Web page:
Building Positive Father-Child Relationships
Children should not be caught in the middle of parental disputes and certainly should not be a witness to domestic violence. This is the reason CASA of the Pikes Peak Region began administering the Supervised Exchange and Parenting Time (SEPT) program in Colorado Springs.
The SEPT Program is a court-ordered service that protects children from witnessing parental
disputes. Our SEPT program volunteers oversee the transfer of children from one parent to another in conflictive custody or domestic violence cases. Parents ordered into supervised parenting time are able to spend time with their children in a setting managed by CASA staff and volunteers. The program is a family-focused service that provides aplace for parents and children to build positive relationships.
Recently our SEPT staff was chosen to receive specialized training through a grant from the Office Of Violence Against Women. This is a huge honor as over 100 supervised visitation programs applied from across the nation and only ten sites were selected. Our key staff and representatives from local partner agencies TESSA, The Center on Fathering, and the 4th Judicial District, were flown to Boston in September to be fully trained in the area of creating intentional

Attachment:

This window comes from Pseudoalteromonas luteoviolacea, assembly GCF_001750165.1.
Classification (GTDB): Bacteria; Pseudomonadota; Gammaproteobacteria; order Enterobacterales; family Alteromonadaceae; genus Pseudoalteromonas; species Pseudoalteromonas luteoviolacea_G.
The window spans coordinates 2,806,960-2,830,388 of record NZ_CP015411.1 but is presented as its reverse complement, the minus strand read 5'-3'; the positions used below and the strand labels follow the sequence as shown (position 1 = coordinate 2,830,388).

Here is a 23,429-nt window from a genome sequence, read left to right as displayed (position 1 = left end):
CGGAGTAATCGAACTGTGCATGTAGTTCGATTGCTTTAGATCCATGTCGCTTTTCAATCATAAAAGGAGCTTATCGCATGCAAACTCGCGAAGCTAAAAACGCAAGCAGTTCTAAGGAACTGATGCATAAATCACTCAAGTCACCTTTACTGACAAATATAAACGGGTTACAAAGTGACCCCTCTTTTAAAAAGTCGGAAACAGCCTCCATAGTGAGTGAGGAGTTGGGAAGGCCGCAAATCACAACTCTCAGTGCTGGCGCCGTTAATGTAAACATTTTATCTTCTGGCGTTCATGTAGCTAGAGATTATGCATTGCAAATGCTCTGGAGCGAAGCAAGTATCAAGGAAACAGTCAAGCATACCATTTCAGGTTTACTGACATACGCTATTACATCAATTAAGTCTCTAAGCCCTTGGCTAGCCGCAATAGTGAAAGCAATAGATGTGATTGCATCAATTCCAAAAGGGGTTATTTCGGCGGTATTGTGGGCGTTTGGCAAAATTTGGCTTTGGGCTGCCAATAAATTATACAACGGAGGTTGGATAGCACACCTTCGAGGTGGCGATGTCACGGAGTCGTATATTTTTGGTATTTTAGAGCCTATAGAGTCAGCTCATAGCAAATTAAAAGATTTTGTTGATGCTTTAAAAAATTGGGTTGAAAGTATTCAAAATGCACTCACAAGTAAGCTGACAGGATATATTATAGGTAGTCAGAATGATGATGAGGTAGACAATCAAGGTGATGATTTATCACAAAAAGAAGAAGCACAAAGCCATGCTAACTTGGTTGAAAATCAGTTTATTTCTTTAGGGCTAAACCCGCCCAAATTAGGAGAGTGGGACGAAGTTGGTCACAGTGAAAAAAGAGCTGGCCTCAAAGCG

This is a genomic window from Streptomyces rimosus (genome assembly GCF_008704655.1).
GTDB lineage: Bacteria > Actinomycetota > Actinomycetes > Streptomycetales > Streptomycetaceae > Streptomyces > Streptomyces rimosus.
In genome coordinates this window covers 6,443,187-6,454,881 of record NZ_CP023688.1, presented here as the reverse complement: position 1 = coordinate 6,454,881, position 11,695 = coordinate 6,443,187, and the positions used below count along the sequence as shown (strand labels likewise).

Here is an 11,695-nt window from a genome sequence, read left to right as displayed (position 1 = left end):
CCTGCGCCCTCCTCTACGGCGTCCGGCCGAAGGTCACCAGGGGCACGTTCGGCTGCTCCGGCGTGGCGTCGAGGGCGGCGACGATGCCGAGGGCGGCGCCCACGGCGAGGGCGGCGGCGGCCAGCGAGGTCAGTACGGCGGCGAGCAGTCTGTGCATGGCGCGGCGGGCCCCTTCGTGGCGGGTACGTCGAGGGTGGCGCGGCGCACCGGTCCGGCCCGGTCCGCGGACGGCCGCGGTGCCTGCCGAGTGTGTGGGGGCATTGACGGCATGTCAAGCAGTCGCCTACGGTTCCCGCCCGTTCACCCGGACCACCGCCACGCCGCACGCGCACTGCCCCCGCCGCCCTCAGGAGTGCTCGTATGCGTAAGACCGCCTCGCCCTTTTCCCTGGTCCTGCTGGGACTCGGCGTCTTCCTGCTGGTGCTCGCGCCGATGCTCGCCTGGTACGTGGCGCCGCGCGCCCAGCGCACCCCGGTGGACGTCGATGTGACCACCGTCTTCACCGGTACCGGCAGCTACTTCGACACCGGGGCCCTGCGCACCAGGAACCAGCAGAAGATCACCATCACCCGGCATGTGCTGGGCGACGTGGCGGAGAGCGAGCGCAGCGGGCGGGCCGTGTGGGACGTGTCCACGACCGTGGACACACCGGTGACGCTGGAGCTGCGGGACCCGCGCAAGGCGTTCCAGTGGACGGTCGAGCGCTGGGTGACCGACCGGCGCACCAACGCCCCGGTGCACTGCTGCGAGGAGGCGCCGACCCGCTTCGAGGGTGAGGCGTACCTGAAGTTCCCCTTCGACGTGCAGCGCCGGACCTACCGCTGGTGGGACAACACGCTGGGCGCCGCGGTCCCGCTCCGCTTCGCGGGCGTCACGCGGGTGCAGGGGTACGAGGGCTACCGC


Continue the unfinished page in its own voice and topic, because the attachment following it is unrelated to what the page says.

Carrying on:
relationships with fathers on domestic violence cases.
Men have notably been the primary offenders of domestic violence and confrontation and containment have been the norm in treatment, creating adversarial relationships between the court system or professionals and the offenders. However, this training introduced a new approach based on “connection and accountability.” The two go hand in hand and have an effectual impact on change. The idea is to engage abusive fathers by helping them develop empathy for their children and using this empathy as a motivator to change their behavior. The program provides a reparative framework to those fathers who are in the position to start healing their relationships with the children in a safe and constructive way. Giving fathers more opportunities for change and healing is an essential component to end violence against women and children.